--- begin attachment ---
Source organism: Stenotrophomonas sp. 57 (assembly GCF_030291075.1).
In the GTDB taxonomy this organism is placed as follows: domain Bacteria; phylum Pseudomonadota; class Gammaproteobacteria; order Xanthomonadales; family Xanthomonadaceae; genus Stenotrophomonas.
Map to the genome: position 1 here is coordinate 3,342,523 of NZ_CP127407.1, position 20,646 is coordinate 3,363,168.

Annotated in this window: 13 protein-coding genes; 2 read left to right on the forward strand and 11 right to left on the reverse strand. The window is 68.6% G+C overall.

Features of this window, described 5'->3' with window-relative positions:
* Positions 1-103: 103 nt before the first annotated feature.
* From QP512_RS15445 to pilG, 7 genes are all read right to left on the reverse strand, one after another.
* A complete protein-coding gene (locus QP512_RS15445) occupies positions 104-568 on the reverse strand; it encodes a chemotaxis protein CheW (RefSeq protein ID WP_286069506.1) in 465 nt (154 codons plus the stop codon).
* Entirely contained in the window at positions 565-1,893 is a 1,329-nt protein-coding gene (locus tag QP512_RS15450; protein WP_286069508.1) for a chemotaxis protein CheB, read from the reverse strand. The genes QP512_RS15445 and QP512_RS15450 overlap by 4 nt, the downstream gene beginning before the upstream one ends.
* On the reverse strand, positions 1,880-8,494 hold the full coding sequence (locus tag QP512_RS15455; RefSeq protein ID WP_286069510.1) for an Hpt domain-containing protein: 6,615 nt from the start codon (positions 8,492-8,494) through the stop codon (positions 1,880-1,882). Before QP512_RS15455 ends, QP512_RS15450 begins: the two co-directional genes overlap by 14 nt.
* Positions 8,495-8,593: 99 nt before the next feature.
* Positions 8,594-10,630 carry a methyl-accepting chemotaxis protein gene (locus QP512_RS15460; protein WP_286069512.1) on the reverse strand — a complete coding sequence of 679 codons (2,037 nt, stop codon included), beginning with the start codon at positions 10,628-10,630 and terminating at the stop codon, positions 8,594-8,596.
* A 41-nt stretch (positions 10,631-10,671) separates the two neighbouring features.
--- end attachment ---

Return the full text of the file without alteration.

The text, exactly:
Source organism: Stenotrophomonas sp. 57 (assembly GCF_030291075.1).
In the GTDB taxonomy this organism is placed as follows: domain Bacteria; phylum Pseudomonadota; class Gammaproteobacteria; order Xanthomonadales; family Xanthomonadaceae; genus Stenotrophomonas.
Map to the genome: position 1 here is coordinate 3,342,523 of NZ_CP127407.1, position 20,646 is coordinate 3,363,168.

Annotated in this window: 13 protein-coding genes; 2 read left to right on the forward strand and 11 right to left on the reverse strand. The window is 68.6% G+C overall.

Features of this window, described 5'->3' with window-relative positions:
* Positions 1-103: 103 nt before the first annotated feature.
* From QP512_RS15445 to pilG, 7 genes are all read right to left on the reverse strand, one after another.
* A complete protein-coding gene (locus QP512_RS15445) occupies positions 104-568 on the reverse strand; it encodes a chemotaxis protein CheW (RefSeq protein ID WP_286069506.1) in 465 nt (154 codons plus the stop codon).
* Entirely contained in the window at positions 565-1,893 is a 1,329-nt protein-coding gene (locus tag QP512_RS15450; protein WP_286069508.1) for a chemotaxis protein CheB, read from the reverse strand. The genes QP512_RS15445 and QP512_RS15450 overlap by 4 nt, the downstream gene beginning before the upstream one ends.
* On the reverse strand, positions 1,880-8,494 hold the full coding sequence (locus tag QP512_RS15455; RefSeq protein ID WP_286069510.1) for an Hpt domain-containing protein: 6,615 nt from the start codon (positions 8,492-8,494) through the stop codon (positions 1,880-1,882). Before QP512_RS15455 ends, QP512_RS15450 begins: the two co-directional genes overlap by 14 nt.
* Positions 8,495-8,593: 99 nt before the next feature.
* Positions 8,594-10,630 carry a methyl-accepting chemotaxis protein gene (locus QP512_RS15460; protein WP_286069512.1) on the reverse strand — a complete coding sequence of 679 codons (2,037 nt, stop codon included), beginning with the start codon at positions 10,628-10,630 and terminating at the stop codon, positions 8,594-8,596.
* A 41-nt stretch (positions 10,631-10,671) separates the two neighbouring features.